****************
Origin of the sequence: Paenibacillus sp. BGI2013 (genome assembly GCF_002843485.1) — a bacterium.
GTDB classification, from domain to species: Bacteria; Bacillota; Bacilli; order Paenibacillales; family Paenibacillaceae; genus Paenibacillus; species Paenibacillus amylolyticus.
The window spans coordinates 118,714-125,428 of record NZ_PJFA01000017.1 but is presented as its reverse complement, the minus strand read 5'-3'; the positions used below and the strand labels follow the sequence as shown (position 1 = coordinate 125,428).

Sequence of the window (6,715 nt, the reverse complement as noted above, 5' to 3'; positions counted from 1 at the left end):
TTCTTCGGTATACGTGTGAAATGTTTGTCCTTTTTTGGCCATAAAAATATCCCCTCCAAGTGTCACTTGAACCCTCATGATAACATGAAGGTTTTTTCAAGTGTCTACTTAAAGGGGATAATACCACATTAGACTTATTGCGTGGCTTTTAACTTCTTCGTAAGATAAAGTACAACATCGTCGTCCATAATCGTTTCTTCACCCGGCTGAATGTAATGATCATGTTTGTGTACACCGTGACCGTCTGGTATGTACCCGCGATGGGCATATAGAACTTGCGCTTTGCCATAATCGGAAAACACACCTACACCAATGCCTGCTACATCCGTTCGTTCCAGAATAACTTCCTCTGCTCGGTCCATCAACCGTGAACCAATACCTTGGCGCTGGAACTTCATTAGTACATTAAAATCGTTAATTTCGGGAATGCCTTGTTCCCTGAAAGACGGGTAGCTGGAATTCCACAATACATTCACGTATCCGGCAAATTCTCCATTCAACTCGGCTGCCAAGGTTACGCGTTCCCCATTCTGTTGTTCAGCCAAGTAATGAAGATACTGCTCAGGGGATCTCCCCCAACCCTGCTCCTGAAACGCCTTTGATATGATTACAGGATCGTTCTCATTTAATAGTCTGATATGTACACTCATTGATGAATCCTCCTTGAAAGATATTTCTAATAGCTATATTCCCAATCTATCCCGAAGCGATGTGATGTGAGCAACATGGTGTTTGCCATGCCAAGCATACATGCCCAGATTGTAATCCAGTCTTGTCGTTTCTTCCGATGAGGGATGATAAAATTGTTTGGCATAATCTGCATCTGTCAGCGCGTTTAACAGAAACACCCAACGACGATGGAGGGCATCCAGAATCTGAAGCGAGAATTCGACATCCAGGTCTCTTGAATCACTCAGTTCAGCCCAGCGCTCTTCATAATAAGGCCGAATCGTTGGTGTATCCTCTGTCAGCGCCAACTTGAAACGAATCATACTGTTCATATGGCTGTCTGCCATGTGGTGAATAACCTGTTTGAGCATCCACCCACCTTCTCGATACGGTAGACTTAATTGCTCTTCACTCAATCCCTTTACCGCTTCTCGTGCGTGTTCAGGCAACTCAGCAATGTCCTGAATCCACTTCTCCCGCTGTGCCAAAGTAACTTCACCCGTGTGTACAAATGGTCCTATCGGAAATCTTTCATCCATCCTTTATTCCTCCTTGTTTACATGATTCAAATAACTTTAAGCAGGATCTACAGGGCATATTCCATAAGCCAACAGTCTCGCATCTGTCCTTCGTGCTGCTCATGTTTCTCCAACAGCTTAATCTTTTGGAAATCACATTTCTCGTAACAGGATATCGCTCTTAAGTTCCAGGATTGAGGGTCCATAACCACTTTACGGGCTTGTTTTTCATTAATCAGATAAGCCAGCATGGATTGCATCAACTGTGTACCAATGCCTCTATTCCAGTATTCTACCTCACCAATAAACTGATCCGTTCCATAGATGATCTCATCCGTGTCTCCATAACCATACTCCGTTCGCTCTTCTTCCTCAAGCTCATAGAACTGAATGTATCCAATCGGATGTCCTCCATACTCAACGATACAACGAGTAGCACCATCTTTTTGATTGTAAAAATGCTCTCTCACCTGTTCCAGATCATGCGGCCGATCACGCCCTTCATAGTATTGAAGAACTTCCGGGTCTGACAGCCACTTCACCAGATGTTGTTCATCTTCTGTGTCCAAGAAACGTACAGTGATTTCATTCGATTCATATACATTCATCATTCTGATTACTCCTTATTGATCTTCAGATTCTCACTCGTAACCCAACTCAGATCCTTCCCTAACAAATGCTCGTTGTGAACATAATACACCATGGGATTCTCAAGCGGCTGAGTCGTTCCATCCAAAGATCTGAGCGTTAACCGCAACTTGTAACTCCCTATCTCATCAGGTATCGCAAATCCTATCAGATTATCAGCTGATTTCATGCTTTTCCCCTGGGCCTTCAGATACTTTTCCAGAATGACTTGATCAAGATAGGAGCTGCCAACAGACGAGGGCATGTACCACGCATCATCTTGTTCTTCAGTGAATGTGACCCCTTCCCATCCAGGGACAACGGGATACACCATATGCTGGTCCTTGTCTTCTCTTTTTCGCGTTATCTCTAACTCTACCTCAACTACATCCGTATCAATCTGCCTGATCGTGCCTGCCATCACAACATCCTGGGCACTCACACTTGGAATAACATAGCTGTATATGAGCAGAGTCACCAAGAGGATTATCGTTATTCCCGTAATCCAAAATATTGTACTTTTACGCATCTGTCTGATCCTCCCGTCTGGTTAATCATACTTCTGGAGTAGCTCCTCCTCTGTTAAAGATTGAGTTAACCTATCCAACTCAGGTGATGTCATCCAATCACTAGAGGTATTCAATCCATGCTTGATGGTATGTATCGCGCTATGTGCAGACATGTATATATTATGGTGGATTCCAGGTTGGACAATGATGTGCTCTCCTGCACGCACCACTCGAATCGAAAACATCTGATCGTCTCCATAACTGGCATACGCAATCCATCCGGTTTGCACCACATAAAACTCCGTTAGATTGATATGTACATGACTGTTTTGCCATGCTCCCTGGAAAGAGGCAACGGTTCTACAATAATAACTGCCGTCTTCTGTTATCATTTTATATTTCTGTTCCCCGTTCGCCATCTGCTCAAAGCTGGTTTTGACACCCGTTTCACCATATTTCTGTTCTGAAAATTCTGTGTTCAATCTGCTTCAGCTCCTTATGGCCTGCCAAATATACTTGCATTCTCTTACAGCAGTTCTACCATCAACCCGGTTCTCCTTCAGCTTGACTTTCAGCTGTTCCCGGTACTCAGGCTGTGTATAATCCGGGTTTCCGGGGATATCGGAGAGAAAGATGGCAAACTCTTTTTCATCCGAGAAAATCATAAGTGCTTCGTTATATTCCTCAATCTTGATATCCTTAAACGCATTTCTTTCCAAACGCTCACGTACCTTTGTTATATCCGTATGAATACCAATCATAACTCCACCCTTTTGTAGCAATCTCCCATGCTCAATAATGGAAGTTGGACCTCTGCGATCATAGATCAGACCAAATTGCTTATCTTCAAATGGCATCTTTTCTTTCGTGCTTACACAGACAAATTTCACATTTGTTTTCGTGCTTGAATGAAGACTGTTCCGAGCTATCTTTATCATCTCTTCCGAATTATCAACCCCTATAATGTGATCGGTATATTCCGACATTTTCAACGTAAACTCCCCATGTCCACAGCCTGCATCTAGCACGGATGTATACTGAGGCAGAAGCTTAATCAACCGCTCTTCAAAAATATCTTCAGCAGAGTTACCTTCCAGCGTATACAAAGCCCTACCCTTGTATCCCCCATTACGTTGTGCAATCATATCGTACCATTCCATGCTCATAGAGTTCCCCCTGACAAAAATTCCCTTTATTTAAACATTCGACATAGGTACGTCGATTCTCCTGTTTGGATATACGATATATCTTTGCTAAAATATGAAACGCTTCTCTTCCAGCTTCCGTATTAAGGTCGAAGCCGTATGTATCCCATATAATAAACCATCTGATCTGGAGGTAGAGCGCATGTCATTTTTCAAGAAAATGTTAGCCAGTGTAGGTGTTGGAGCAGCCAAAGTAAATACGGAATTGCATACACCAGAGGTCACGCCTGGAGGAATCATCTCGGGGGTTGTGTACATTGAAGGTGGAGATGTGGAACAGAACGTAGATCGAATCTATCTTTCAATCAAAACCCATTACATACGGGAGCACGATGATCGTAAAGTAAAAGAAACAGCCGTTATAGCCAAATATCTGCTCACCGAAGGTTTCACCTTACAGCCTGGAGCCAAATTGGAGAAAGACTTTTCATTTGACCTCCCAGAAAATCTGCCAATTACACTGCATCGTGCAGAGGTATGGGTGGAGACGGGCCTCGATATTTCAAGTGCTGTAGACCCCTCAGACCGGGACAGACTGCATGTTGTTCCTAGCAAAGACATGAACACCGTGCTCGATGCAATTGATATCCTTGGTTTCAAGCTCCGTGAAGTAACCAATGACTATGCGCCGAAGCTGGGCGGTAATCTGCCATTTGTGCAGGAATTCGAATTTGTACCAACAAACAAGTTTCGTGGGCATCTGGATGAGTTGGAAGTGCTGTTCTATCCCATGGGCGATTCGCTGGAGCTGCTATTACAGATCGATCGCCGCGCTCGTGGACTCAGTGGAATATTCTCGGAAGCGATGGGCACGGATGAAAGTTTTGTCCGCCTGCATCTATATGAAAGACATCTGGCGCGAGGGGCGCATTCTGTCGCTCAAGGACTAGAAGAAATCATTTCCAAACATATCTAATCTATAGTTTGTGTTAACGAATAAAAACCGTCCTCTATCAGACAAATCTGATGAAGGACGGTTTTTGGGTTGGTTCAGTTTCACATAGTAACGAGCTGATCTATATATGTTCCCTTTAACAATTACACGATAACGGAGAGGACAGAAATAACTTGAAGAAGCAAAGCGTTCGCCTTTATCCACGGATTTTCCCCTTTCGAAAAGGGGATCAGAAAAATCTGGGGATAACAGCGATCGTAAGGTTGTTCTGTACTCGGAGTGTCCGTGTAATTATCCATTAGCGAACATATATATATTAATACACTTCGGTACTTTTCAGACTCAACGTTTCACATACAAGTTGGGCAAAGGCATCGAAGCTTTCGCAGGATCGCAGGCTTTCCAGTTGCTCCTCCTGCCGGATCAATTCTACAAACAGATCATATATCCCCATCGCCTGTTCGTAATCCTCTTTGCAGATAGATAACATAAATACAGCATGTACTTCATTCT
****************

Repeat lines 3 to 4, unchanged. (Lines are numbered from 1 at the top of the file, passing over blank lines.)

The window spans coordinates 118,714-125,428 of record NZ_PJFA01000017.1 but is presented as its reverse complement, the minus strand read 5'-3'; the positions used below and the strand labels follow the sequence as shown (position 1 = coordinate 125,428).

Sequence of the window (6,715 nt, the reverse complement as noted above, 5' to 3'; positions counted from 1 at the left end):